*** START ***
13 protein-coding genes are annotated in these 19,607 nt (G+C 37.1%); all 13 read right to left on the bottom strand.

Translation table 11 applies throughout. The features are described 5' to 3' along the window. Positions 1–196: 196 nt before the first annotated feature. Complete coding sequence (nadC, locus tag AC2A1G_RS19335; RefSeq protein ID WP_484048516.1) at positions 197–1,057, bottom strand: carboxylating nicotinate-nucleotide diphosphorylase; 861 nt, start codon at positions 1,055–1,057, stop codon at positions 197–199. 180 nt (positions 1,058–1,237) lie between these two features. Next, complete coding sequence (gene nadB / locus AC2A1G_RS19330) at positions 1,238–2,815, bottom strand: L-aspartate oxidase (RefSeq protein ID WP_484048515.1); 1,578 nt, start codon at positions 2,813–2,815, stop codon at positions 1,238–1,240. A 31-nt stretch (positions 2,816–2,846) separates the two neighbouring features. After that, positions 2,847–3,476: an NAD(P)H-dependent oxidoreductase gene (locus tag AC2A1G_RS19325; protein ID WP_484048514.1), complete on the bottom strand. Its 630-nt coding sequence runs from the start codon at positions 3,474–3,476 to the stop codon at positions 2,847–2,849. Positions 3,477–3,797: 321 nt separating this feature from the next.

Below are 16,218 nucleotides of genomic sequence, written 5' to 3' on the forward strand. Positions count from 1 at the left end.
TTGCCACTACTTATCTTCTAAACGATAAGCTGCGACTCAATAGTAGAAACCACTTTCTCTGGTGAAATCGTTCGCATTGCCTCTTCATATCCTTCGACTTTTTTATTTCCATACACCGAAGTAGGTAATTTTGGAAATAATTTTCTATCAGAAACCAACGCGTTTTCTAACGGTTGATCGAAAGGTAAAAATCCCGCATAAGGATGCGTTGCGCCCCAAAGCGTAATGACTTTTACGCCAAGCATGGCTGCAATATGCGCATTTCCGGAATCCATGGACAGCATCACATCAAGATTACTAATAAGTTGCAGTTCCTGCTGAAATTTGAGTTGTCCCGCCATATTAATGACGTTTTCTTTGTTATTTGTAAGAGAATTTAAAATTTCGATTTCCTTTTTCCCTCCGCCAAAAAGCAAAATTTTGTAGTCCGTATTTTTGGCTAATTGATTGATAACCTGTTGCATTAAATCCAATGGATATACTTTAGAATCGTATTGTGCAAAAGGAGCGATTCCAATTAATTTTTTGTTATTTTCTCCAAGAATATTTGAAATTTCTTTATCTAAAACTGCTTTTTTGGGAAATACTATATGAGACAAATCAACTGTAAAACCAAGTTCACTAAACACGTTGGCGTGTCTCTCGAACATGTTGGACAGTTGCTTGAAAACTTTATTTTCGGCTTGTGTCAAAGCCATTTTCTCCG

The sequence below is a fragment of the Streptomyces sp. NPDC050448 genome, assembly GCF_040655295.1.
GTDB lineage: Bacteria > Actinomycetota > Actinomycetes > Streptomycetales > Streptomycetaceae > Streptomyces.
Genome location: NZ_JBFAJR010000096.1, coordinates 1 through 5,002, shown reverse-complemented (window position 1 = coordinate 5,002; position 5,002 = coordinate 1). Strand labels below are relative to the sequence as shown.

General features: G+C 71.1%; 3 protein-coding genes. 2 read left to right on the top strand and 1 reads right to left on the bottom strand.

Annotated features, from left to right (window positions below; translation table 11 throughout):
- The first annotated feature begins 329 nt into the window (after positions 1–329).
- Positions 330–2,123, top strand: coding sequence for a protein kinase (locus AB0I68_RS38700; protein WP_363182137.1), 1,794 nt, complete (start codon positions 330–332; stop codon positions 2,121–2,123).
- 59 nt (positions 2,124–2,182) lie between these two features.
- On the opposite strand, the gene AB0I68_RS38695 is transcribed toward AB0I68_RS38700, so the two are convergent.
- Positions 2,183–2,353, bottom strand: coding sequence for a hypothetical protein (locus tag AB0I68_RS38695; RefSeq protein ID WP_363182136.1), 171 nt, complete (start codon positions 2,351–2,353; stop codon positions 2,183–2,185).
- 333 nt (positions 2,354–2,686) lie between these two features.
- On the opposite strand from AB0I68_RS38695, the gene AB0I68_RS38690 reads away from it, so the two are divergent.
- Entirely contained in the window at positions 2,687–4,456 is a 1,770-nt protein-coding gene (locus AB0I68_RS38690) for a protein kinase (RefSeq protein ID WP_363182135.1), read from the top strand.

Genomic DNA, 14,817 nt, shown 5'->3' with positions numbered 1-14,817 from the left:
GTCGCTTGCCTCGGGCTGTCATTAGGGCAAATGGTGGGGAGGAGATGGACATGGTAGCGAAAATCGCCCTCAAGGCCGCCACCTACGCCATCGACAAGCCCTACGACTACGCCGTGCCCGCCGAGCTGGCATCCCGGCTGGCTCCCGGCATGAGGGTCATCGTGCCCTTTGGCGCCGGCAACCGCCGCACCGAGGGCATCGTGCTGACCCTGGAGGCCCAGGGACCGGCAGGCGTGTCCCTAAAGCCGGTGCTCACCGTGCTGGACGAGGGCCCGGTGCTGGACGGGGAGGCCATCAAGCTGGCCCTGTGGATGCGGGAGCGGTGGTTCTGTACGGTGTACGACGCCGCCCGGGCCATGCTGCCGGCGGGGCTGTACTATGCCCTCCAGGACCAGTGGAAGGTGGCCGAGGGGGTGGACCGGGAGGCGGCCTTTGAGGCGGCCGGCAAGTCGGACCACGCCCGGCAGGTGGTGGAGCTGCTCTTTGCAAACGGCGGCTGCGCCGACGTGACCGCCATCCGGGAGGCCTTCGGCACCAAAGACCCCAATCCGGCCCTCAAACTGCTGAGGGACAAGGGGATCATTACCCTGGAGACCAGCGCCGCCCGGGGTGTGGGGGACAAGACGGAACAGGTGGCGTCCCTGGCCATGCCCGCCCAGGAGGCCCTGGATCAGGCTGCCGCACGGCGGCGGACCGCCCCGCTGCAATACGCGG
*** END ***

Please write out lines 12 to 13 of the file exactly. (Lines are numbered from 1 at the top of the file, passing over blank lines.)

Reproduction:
- 59 nt (positions 2,124–2,182) lie between these two features.
- On the opposite strand, the gene AB0I68_RS38695 is transcribed toward AB0I68_RS38700, so the two are convergent.